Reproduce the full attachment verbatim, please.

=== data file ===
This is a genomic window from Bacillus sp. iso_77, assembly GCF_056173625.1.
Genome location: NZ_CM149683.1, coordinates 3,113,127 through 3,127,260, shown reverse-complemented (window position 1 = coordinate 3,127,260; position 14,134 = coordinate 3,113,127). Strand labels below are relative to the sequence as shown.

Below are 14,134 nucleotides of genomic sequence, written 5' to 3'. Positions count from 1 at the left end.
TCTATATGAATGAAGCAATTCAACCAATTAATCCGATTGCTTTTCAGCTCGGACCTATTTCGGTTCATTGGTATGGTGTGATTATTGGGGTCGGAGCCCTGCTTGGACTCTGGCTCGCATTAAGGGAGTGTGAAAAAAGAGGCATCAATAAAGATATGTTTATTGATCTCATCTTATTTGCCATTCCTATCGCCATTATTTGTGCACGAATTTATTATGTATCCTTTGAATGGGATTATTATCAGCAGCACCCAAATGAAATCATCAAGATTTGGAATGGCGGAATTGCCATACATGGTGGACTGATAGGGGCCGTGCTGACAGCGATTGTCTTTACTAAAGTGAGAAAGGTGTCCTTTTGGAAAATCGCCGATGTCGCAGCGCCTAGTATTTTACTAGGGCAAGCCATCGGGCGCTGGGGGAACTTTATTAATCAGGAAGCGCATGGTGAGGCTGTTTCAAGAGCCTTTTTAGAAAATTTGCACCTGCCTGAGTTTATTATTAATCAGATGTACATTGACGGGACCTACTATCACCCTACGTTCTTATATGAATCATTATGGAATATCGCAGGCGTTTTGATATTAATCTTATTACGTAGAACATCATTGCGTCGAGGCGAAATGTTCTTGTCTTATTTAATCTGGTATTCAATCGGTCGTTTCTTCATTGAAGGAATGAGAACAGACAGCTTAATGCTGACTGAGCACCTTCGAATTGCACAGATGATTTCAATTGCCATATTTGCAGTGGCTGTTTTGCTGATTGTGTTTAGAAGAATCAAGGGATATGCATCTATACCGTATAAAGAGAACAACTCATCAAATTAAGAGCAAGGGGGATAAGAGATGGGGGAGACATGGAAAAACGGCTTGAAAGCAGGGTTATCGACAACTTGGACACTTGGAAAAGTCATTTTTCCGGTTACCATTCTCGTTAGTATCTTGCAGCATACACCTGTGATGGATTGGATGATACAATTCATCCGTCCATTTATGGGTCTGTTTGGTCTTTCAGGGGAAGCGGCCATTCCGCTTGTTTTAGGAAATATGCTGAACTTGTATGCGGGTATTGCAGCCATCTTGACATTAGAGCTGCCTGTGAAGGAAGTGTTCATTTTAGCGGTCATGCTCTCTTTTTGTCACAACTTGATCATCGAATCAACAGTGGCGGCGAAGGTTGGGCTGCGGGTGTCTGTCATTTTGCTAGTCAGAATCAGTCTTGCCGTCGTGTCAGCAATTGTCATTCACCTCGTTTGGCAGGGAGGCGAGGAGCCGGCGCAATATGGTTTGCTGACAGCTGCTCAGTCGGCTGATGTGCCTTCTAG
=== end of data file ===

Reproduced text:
This is a genomic window from Bacillus sp. iso_77, assembly GCF_056173625.1.
Genome location: NZ_CM149683.1, coordinates 3,113,127 through 3,127,260, shown reverse-complemented (window position 1 = coordinate 3,127,260; position 14,134 = coordinate 3,113,127). Strand labels below are relative to the sequence as shown.

Below are 14,134 nucleotides of genomic sequence, written 5' to 3'. Positions count from 1 at the left end.
TCTATATGAATGAAGCAATTCAACCAATTAATCCGATTGCTTTTCAGCTCGGACCTATTTCGGTTCATTGGTATGGTGTGATTATTGGGGTCGGAGCCCTGCTTGGACTCTGGCTCGCATTAAGGGAGTGTGAAAAAAGAGGCATCAATAAAGATATGTTTATTGATCTCATCTTATTTGCCATTCCTATCGCCATTATTTGTGCACGAATTTATTATGTATCCTTTGAATGGGATTATTATCAGCAGCACCCAAATGAAATCATCAAGATTTGGAATGGCGGAATTGCCATACATGGTGGACTGATAGGGGCCGTGCTGACAGCGATTGTCTTTACTAAAGTGAGAAAGGTGTCCTTTTGGAAAATCGCCGATGTCGCAGCGCCTAGTATTTTACTAGGGCAAGCCATCGGGCGCTGGGGGAACTTTATTAATCAGGAAGCGCATGGTGAGGCTGTTTCAAGAGCCTTTTTAGAAAATTTGCACCTGCCTGAGTTTATTATTAATCAGATGTACATTGACGGGACCTACTATCACCCTACGTTCTTATATGAATCATTATGGAATATCGCAGGCGTTTTGATATTAATCTTATTACGTAGAACATCATTGCGTCGAGGCGAAATGTTCTTGTCTTATTTAATCTGGTATTCAATCGGTCGTTTCTTCATTGAAGGAATGAGAACAGACAGCTTAATGCTGACTGAGCACCTTCGAATTGCACAGATGATTTCAATTGCCATATTTGCAGTGGCTGTTTTGCTGATTGTGTTTAGAAGAATCAAGGGATATGCATCTATACCGTATAAAGAGAACAACTCATCAAATTAAGAGCAAGGGGGATAAGAGATGGGGGAGACATGGAAAAACGGCTTGAAAGCAGGGTTATCGACAACTTGGACACTTGGAAAAGTCATTTTTCCGGTTACCATTCTCGTTAGTATCTTGCAGCATACACCTGTGATGGATTGGATGATACAATTCATCCGTCCATTTATGGGTCTGTTTGGTCTTTCAGGGGAAGCGGCCATTCCGCTTGTTTTAGGAAATATGCTGAACTTGTATGCGGGTATTGCAGCCATCTTGACATTAGAGCTGCCTGTGAAGGAAGTGTTCATTTTAGCGGTCATGCTCTCTTTTTGTCACAACTTGATCATCGAATCAACAGTGGCGGCGAAGGTTGGGCTGCGGGTGTCTGTCATTTTGCTAGTCAGAATCAGTCTTGCCGTCGTGTCAGCAATTGTCATTCACCTCGTTTGGCAGGGAGGCGAGGAGCCGGCGCAATATGGTTTGCTGACAGCTGCTCAGTCGGCTGATGTGCCTTCTAG